I teach on two different assessment-related courses – Assessment, Standard Setting and Examination on the MSc Clinical Education, and Assessment, Learning and Digital Education on the MSc Digital Education. Both programmes are part-time, online distance learning and are aimed at improving the knowledge of professionals who teach and assess others. Students on these programmes use a huge range of tools and resources in their learning, as well as interacting with peers, tutors and the wider community. It seems likely that many of these interactions are not only helpful to students in their studies, but also in the enhancement of their professional practices (e.g. by establishing networks they can draw on, increasing their awareness of useful resources and how to find them, developing technical skills, etc.). This is not particular to the programmes I work on, but applies widely across the University and relates to the much discussed topic of graduate attributes.
An expanding focus of educational research on how knowledge and performance are produced through interactions between people, tools, environments and systems has drawn attention to concepts such as distributed cognition* and sociomateriality**. While there are important differences between these ideas, they share a rejection of learning and knowledge as stable things that reside within the heads of individuals. Instead, students’ learning is seen in terms of activity that emerges from the relationships and interactions between people and non-human elements (e.g. computers, phones, textbooks).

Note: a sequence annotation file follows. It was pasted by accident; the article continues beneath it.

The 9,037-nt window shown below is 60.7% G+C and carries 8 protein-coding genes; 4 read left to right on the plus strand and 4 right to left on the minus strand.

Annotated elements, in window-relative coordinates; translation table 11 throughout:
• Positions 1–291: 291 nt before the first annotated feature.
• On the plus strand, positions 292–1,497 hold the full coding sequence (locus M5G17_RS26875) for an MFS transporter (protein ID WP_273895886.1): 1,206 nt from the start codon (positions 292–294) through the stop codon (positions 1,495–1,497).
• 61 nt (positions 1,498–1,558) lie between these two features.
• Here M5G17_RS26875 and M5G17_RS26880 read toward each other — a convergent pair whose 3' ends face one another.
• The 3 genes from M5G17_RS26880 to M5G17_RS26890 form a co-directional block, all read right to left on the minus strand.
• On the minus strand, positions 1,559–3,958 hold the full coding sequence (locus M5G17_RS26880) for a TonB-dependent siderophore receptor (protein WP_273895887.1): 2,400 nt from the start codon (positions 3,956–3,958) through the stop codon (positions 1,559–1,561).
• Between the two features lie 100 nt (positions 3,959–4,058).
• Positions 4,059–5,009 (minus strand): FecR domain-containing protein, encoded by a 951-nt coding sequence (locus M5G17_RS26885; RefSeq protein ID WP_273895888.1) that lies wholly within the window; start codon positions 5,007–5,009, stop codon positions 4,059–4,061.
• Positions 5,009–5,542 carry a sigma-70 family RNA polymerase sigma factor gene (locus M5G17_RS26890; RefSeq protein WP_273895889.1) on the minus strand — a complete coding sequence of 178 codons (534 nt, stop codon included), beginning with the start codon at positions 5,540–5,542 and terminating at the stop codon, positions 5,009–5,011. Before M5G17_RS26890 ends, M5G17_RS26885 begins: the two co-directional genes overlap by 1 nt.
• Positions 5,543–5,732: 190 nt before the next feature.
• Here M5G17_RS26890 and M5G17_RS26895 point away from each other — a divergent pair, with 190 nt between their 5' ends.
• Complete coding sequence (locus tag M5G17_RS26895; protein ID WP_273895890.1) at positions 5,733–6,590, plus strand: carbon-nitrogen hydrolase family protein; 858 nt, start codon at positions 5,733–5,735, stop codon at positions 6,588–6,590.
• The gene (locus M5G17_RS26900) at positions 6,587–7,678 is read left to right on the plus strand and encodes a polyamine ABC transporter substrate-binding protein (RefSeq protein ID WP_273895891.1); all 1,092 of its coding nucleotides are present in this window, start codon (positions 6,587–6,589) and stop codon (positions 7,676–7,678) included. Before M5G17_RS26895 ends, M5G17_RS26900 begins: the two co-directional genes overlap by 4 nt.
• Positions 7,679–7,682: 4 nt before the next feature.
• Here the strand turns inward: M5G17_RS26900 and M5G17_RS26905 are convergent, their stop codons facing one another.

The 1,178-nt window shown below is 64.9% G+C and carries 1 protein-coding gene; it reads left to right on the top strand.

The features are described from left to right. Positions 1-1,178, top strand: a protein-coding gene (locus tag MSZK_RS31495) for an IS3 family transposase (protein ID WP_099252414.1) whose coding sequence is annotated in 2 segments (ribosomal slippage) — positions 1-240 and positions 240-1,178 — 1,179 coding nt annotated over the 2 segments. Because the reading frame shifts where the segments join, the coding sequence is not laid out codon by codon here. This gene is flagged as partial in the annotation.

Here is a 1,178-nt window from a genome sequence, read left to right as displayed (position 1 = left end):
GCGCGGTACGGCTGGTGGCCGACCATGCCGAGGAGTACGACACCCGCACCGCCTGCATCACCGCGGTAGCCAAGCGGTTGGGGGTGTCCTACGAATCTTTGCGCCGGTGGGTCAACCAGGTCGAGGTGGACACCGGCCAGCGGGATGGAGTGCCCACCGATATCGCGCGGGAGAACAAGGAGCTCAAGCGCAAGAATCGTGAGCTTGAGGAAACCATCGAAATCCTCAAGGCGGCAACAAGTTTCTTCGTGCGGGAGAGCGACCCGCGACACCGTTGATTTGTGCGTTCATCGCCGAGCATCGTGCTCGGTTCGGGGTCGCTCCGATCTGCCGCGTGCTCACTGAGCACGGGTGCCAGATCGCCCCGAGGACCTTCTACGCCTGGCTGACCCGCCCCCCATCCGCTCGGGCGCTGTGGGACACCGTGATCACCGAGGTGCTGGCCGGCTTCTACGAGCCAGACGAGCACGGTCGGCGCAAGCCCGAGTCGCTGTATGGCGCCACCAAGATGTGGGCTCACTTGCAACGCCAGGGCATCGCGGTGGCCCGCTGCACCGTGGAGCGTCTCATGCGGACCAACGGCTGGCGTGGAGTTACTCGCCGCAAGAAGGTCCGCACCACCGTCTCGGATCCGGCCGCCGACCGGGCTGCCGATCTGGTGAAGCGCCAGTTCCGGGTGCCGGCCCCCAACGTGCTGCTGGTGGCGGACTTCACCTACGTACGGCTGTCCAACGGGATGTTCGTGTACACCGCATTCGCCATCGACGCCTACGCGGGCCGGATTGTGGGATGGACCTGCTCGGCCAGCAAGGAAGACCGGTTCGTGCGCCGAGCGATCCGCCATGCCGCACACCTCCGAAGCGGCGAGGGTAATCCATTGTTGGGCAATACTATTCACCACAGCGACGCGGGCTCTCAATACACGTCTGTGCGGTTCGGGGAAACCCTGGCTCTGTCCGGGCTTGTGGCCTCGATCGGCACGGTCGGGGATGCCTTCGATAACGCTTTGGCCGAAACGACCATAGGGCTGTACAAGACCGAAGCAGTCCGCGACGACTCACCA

This can seem a bit complicated, but the important thing is that rather than thinking of a given student’s “true” ability, performance is always a product of the combination of student and environment. This means that what a student can do, either when studying, being tested, or working in a professional setting, is dependent on their capacity to react to the present situation and make use of what is available, rather than on their previous acquisition of information or development of skills in an abstract, unapplied sense.
One possibility, then, is that the development of this adaptive capacity might be impeded by assessment methods that isolate students from the people and many of the resources they have interacted with in the process of learning. Since many graduates will need to make effective use of people, tools and resources in the workplace, assessments in which students are not only allowed but encouraged to practise doing this may help them to prepare for future employment. This is particularly important in light of the increasing need to adapt to technological change.
Along with Clara O’Shea, I will be discussing these issues in a presentation at the University Learning and Teaching conference, and we are developing a related research project in collaboration with colleagues on the MSc Clinical Education and Professor Emeritus Dai Hounsell. We would be extremely interested to hear from students and staff about related ideas and experiences via comments on this blog post, via email, or in person at the conference.
For an accessible explanation of DC I’d recommend the following video on Distributed Cognition and while I am yet to find a simple explanation of sociomateriality, Tara Fenwick’s work is a good place to start:
Fenwick, T., Nerland, M., & Jensen, K. (2012). Sociomaterial approaches to conceptualising professional learning and practice. Journal of Education and Work, 25(1), 1–13.